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  • Writer's pictureYolanda King Stephen

Cancelling School Shouldn’t Cancel Your Final PR Senior Year Plans

Updated: Sep 1, 2020

When school was announced closed for in-person learning for the remainder of the academic year, I personally went through a myriad of emotions. It was not how I envisioned the seniors in my three high schools across the district remembering their last quarter of high school. I didn’t want the billboard in their minds – or their parent’s minds – to read either of these:

  • My Senior Year was Cancelled Because of Covid

  • Coronavirus Cancelled My Senior Year

  • Covid-19 Made My Senior Year 2020 Suck

I think you get the picture.

While we, as adults, can empathize with the lasting memories of our senior year, how can we help mirror those moments for seniors who have been robbed of having those memories in a safe environment? We know who we went to prom with, or who we wanted to go to prom with. We remember signing yearbooks and putting crazy comments on our best friend’s pages of autographs. We remember senior skip day. We remember walking across the stage as a final hooray that we did it. It was the essentially the grand finale of our young school years.

Many of our seniors – and parents – feel those moments have been snatched away never to return again. While there is quite the uncertainty nationally due to health care concerns and the pandemic, there is a way that we can make our seniors feel seen and represented. Here are eight ideas to get your juices flowing. Maybe you can adopt, or adjust, a few to fit what works for your district and your PR budget:

I was drum major my senior year c/o 95

1. Senior spotlight: Create a senior spotlight template in Canva or any other easy-to-use design software. Dress it up in school colors to get a little snazzy with it. Send out a short Google Form on social media that has a few questions for seniors to answer (high school, plans after graduation, what they miss the most, and any sports or activities they participated in). Ask them to complete the form and attach a photo. Copy and paste the information from the Google Form into the template. If you have a large number of seniors, say you will only post three-five a day as not to overwhelm your office staff (which is probably you!).

2. Yard Signs: While this may be a big expense, aren’t the seniors worth it? Provide each high school with a budget if you have a good number of schools. PTO organizations or local business partners may even chip in. It’s worth an ask. We have about 800 seniors and I’ve found pricing as little as $10 for two-sided, four color print signs. If you can’t splurge for actual yard signs, why not create a virtual template and share it with parents on social media? It’ll be super cool to see the pages light up with your created yard sign template containing your district and school logos.

3. High School Takeover: Give each school two-three days to highlight seniors on your social media channels. This could be a photo montage created by the school’s administration, teachers, or office staff. It could be a video, it could be a word from the principal, or kind words from teachers who teach senior classes. This takes the work from you and gives schools a chance to provide something from them for their seniors on a larger platform.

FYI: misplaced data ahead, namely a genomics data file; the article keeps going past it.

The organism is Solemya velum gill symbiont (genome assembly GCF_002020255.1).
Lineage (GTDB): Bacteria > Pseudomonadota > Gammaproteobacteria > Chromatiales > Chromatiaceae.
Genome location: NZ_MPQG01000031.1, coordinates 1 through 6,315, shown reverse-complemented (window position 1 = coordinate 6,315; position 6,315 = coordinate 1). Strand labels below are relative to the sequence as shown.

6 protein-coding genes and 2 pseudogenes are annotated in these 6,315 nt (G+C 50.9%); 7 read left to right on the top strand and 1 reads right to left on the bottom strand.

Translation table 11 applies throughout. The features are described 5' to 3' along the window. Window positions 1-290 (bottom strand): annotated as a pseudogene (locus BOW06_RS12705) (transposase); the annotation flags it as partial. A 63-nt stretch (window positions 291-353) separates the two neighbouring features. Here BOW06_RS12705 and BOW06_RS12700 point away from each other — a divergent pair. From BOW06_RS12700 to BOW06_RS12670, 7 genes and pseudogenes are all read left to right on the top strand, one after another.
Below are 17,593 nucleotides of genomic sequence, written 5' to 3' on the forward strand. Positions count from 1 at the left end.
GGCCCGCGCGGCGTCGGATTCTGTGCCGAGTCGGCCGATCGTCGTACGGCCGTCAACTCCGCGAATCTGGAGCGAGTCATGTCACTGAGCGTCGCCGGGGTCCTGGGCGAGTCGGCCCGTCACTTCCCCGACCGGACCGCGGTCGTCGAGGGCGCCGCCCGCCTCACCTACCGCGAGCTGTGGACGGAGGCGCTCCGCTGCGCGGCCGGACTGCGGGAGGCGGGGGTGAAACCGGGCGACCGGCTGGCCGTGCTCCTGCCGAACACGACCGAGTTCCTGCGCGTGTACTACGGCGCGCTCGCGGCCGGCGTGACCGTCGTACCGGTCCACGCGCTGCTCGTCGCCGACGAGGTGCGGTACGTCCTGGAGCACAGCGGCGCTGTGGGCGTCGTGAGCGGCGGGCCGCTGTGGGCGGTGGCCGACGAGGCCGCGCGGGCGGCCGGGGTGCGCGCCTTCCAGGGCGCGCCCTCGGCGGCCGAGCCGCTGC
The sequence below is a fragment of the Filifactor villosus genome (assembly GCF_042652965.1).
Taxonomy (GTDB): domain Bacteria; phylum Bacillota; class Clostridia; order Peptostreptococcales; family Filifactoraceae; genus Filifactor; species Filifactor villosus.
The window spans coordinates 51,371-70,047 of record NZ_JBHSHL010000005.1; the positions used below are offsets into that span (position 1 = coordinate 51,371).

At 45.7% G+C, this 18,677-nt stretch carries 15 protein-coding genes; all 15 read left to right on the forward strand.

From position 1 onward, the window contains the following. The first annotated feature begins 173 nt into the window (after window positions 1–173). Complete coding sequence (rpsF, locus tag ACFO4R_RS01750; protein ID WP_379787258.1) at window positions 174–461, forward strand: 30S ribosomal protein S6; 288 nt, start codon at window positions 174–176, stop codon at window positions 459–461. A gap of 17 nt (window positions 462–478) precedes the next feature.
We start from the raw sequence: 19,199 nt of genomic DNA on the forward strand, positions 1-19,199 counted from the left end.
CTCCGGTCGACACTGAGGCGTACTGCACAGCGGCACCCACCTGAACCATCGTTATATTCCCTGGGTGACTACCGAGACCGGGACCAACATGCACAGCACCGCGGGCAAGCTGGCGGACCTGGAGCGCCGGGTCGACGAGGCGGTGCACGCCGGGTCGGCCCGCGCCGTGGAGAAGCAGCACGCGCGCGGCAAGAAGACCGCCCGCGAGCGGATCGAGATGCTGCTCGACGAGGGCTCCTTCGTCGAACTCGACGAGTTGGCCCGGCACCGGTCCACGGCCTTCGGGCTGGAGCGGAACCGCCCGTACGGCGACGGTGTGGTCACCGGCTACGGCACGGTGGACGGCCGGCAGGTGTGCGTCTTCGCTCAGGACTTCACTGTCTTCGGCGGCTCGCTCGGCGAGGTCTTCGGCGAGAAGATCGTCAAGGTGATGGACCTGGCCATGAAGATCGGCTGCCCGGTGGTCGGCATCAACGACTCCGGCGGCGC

4. Balloons on Mailboxes: This may sound a little corny at first, but hear me out. Ask parents to place two balloons on their mailbox to show there is a senior living in that household (kind of like the yard sign but more cost effective and it will be on parents to provide balloons for their household). The balloon can be the high school colors.

5. Send a Message from the Superintendent: Create a template with a short message from the Superintendent. Mail it to every senior household. That’s right, snail-mail it. You can also post the template on your social media pages and ask for all senior parents to share. If you’re going to post on social sites, make sure to do it about a week after the cards have gone out. They should be a welcomed surprise from the Superintendent before the community sees the senior memento.

Prom dress & pageant dress. That's my mom :)

6. Virtual Senior Prom: Host a virtual prom where students and/or parents send in photos or a short video of seniors in their prom dresses and tuxedos. If you have multiple schools, create one video montage with schools listed in alphabetical order. Or, after everything is lifted and health concerns are removed, host a combined prom for seniors over the summer months.

7. Partner with your local newspaper: Want to give parents a keepsake? See if your local newspaper will run a special edition for seniors. It’s worth an ask or a small price to pay that can help the newspaper and the district as you are looking to highlight seniors.

8. Create a virtual graduation announcement: If your district or school has announced they will celebrate with a virtual graduation, don’t forget to provide the virtual announcements! My district has already committed to holding an in-person graduation when health concerns are lifted. If we were to move to virtual graduations, I would definitely do a huge announcement.

We all realize this is a difficult time. My thought is to help bring some solutions to parents and communities looking for something positive and some semblance of natural order. Hopefully these ideas will help spark pride and optimism in your students, parents, and community. Good luck, stay safe, and stay sane!

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